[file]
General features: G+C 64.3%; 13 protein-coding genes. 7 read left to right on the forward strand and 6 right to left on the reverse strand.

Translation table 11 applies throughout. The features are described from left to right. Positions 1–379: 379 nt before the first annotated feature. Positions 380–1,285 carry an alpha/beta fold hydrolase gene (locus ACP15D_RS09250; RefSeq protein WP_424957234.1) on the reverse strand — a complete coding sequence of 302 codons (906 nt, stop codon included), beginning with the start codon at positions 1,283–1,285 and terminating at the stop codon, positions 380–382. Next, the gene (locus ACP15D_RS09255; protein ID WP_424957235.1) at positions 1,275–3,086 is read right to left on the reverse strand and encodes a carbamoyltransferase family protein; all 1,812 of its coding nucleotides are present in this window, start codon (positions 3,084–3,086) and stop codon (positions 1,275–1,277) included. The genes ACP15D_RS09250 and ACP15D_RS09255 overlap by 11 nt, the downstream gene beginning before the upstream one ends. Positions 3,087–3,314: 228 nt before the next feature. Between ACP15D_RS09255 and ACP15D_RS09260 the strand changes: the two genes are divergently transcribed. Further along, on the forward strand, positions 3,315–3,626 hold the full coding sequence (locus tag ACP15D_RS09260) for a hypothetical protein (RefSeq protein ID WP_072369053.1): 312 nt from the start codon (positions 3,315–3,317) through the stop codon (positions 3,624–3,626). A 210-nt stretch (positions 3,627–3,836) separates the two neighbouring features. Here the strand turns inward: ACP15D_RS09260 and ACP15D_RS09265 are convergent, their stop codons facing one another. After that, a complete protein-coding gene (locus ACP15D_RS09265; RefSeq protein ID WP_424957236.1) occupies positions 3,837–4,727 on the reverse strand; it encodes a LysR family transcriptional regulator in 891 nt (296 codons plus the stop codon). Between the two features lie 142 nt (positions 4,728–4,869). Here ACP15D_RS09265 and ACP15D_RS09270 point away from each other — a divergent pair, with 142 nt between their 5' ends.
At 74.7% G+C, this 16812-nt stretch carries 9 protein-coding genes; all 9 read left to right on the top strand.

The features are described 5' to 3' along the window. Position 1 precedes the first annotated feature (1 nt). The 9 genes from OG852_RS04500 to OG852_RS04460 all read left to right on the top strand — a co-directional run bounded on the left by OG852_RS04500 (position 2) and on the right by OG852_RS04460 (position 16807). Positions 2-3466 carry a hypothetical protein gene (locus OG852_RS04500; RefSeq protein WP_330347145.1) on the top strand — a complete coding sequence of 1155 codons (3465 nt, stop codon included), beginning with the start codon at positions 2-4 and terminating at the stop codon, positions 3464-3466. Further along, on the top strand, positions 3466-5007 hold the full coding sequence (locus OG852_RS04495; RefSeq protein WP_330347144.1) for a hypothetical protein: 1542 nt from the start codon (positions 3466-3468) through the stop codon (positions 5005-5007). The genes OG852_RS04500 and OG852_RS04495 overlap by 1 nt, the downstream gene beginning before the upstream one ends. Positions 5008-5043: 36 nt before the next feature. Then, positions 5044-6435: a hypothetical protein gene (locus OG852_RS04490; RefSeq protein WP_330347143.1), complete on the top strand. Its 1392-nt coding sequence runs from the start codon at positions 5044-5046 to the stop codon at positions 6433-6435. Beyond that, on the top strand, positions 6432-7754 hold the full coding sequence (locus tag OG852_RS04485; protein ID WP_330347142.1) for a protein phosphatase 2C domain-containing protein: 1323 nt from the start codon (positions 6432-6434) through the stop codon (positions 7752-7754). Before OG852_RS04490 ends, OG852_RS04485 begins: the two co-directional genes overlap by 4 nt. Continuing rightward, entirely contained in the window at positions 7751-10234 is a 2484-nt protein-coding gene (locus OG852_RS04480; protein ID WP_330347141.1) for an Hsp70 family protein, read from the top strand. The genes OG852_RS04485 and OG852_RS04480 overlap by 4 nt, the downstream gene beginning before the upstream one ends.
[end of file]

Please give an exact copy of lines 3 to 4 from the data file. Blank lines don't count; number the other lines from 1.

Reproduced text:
At 74.7% G+C, this 16812-nt stretch carries 9 protein-coding genes; all 9 read left to right on the top strand.

The features are described 5' to 3' along the window. Position 1 precedes the first annotated feature (1 nt). The 9 genes from OG852_RS04500 to OG852_RS04460 all read left to right on the top strand — a co-directional run bounded on the left by OG852_RS04500 (position 2) and on the right by OG852_RS04460 (position 16807). Positions 2-3466 carry a hypothetical protein gene (locus OG852_RS04500; RefSeq protein WP_330347145.1) on the top strand — a complete coding sequence of 1155 codons (3465 nt, stop codon included), beginning with the start codon at positions 2-4 and terminating at the stop codon, positions 3464-3466. Further along, on the top strand, positions 3466-5007 hold the full coding sequence (locus OG852_RS04495; RefSeq protein WP_330347144.1) for a hypothetical protein: 1542 nt from the start codon (positions 3466-3468) through the stop codon (positions 5005-5007). The genes OG852_RS04500 and OG852_RS04495 overlap by 1 nt, the downstream gene beginning before the upstream one ends. Positions 5008-5043: 36 nt before the next feature. Then, positions 5044-6435: a hypothetical protein gene (locus OG852_RS04490; RefSeq protein WP_330347143.1), complete on the top strand. Its 1392-nt coding sequence runs from the start codon at positions 5044-5046 to the stop codon at positions 6433-6435. Beyond that, on the top strand, positions 6432-7754 hold the full coding sequence (locus tag OG852_RS04485; protein ID WP_330347142.1) for a protein phosphatase 2C domain-containing protein: 1323 nt from the start codon (positions 6432-6434) through the stop codon (positions 7752-7754). Before OG852_RS04490 ends, OG852_RS04485 begins: the two co-directional genes overlap by 4 nt. Continuing rightward, entirely contained in the window at positions 7751-10234 is a 2484-nt protein-coding gene (locus OG852_RS04480; protein ID WP_330347141.1) for an Hsp70 family protein, read from the top strand. The genes OG852_RS04485 and OG852_RS04480 overlap by 4 nt, the downstream gene beginning before the upstream one ends.